WDQC Addresses State Officials
Rachel Zinn, WDQC Director, served as a panelist during a meeting of the Workforce Data Quality Initiative (WDQI) grantees held just outside of Washington, DC last week.
The session included a discussion around the theme of “Creating Impact in Changing Contexts.” The idea was to encourage WDQI grantees to look beyond building and maintaining their data systems to utilizing the information contained within to reveal insights about the workforce.
Rachel focused her remarks on progress made in the development and usage of state data systems. Based on the results of WDQC’s inaugural survey, which reported responses from 40 states plus the District of Columbia, WDQC found that states were making good progress in the areas of interagency data governance, state funding support, and assessing employment outcomes. Even with those strides, there was room for improvement. For instance, states lagged in their ability to measure non-degree credentials, seek industry validation, and perform skills gap analyses.
In addition to state-level successes, Rachel pointed out areas where promising federal developments have occurred, such as language in the proposed college ratings system from the U.S. Department of Education that might provide a means to assess employment outcomes. And, the U.S. Department of Labor (DOL) will no longer issue waivers that allow a state to extend the period of initial eligibility for training providers under the Workforce Innovation and Opportunity Act (WIOA). Without this waiver, training providers must report employment outcomes for all the students they serve to remain eligible for WIOA funding.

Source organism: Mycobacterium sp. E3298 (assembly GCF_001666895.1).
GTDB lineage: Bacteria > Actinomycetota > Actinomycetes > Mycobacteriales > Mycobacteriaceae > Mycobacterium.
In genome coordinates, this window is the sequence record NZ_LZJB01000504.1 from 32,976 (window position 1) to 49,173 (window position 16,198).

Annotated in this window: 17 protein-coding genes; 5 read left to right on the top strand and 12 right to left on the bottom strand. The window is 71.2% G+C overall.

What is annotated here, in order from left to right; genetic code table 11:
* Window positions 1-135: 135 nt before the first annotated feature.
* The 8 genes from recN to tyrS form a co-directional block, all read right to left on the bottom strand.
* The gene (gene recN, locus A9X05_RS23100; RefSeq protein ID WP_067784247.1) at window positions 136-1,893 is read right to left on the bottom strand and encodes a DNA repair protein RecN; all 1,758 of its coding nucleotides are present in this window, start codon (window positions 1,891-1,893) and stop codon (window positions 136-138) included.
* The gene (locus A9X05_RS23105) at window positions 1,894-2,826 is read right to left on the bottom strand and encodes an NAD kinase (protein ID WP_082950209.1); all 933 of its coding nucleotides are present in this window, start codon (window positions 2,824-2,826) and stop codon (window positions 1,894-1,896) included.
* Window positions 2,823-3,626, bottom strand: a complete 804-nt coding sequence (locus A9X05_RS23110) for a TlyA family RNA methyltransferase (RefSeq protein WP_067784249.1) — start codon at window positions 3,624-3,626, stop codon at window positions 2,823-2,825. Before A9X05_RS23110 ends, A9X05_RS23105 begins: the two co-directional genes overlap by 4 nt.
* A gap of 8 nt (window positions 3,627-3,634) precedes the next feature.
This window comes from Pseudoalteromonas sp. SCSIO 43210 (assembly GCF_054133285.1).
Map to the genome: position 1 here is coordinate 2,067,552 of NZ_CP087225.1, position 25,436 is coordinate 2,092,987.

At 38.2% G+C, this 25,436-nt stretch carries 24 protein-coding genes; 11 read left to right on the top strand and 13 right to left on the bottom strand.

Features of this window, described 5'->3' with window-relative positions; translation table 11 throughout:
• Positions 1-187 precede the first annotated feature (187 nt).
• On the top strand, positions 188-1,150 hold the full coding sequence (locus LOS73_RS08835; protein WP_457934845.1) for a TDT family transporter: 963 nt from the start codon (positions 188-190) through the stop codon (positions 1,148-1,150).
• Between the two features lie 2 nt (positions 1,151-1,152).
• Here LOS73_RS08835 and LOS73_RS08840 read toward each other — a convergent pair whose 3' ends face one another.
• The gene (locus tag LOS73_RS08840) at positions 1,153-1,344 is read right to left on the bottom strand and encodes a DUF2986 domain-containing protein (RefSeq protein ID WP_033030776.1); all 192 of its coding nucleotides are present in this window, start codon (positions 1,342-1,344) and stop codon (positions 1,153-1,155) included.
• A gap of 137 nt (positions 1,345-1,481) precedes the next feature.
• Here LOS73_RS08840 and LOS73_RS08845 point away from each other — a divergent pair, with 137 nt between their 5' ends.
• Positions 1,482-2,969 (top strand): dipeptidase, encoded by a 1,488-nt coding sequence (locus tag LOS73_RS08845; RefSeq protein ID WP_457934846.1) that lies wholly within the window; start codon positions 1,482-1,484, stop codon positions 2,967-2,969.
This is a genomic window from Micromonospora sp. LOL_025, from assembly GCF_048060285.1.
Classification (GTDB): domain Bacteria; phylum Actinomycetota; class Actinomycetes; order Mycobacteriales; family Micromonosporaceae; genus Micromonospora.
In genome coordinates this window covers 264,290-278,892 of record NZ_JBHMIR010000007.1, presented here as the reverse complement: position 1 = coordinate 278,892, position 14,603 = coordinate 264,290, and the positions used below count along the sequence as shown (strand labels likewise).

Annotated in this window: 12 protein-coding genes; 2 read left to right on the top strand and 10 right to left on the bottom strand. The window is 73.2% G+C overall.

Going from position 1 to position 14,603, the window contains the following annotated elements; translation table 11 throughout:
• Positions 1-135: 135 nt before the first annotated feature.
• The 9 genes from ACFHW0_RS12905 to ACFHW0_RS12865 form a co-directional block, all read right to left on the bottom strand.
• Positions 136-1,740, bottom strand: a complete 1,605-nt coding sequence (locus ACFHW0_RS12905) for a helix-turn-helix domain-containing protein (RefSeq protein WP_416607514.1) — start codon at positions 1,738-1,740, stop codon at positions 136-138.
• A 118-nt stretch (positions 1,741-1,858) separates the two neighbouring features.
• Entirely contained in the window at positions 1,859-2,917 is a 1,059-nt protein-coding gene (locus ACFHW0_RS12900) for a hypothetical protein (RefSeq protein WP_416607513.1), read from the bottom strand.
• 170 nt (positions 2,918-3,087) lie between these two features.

In addition to Rachel, the panelists were:
Neil Ridley, Director of State Initiatives, Center on Education and the Workforce , Georgetown University, challenged grantees to think about the big research or policy questions that their WDQI-funded data systems could help to answer. He identified three categories where grantees can develop these questions: understanding the credentialing marketplace, charting career pathways, and using predictive analytics to promote participant success.
Matt Bailey, Co‐Founder, Code for DC, encouraged participants to open their data to the public to spur civic collaboration. He suggested that by making data more accessible and understandable to the public, it could lead to heightened awareness about information contained within these data sets and even lead to data quality improvements and fresh perspectives around the end-user experience.
WDQI grants, administered by DOL, support states in the development of longitudinal databases that will integrate workforce data and create linkages to education data. DOL has awarded four rounds of WDQI grants. The grantee meeting was organized by Social Policy Research Associates, which provides technical assistance for the WDQI program.
WDQC works closely with several state data experts that also represent WDQI grantee states.